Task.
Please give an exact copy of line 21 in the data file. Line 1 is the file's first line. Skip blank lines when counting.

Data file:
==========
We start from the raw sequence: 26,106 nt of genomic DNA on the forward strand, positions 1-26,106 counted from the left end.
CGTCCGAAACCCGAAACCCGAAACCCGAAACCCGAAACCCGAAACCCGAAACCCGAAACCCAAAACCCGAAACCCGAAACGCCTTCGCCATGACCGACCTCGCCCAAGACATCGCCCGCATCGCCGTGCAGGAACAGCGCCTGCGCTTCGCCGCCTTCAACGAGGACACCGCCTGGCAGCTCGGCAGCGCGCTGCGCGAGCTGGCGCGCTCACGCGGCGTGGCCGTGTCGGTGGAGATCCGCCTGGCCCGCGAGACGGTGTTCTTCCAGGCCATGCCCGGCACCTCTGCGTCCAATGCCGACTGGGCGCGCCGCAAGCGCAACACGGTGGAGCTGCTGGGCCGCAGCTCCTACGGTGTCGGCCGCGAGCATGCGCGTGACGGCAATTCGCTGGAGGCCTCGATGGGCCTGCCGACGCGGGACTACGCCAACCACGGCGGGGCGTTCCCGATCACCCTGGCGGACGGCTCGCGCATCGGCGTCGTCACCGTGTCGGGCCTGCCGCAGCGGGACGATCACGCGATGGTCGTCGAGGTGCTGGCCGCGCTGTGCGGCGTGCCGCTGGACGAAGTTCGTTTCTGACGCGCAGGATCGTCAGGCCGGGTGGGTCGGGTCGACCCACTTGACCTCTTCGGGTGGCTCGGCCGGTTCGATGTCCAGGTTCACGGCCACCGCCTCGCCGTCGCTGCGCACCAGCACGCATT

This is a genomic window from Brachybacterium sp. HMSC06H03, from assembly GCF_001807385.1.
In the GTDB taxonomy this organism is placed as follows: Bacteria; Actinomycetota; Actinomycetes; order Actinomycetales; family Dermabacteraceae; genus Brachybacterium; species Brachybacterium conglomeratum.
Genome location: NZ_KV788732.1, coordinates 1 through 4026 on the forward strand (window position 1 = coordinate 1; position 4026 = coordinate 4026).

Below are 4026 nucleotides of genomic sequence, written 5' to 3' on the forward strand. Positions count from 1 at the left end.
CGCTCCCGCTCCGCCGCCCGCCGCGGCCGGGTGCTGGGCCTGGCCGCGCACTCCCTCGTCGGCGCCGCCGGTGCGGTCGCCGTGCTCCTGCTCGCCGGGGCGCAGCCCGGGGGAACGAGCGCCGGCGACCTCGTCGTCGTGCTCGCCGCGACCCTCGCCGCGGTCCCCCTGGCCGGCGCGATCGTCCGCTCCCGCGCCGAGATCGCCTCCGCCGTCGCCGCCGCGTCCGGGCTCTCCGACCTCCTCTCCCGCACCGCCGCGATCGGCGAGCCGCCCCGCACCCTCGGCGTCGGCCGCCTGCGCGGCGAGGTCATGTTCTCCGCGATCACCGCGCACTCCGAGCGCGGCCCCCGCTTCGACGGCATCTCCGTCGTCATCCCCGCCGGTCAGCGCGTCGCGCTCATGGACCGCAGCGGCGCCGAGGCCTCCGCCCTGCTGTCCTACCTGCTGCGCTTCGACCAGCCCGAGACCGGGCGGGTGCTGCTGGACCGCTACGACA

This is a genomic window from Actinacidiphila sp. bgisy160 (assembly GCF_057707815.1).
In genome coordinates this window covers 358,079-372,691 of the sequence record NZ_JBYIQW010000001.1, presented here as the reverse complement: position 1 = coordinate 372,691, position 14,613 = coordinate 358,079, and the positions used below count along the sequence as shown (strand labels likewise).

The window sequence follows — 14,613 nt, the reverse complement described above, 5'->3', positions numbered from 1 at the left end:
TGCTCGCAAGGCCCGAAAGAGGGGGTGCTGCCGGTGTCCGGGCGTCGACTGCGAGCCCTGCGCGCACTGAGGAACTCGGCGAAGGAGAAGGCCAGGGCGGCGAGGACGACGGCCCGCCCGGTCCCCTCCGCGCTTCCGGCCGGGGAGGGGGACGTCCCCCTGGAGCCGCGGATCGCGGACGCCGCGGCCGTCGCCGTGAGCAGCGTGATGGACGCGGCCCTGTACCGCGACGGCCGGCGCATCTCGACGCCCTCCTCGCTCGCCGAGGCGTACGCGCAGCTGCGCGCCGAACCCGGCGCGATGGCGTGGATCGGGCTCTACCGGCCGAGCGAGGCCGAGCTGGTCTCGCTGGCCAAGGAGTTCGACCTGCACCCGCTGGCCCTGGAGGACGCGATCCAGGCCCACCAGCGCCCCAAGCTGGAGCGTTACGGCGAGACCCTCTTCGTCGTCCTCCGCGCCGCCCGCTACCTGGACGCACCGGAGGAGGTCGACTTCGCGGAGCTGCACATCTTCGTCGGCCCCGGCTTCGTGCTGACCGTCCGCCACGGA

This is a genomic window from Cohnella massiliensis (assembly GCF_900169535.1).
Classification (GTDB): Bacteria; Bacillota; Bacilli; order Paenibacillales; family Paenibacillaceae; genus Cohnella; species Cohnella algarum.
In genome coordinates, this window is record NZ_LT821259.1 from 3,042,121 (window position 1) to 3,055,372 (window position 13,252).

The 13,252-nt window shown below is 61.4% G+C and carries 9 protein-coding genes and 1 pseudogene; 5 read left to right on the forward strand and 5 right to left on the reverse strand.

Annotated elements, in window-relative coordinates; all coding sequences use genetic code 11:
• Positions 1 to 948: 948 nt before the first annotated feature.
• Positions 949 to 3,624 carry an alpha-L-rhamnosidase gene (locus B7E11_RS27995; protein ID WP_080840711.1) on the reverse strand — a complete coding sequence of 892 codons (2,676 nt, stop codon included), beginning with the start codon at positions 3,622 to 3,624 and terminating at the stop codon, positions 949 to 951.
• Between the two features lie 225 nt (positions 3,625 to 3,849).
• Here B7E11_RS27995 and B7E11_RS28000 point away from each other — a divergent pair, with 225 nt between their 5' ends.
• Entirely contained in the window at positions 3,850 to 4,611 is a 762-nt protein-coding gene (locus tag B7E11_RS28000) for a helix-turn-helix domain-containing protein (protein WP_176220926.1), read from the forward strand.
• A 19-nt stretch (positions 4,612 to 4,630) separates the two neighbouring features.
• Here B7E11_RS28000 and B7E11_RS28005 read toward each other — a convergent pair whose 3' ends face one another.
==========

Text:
• Entirely contained in the window at positions 3,850 to 4,611 is a 762-nt protein-coding gene (locus tag B7E11_RS28000) for a helix-turn-helix domain-containing protein (protein WP_176220926.1), read from the forward strand.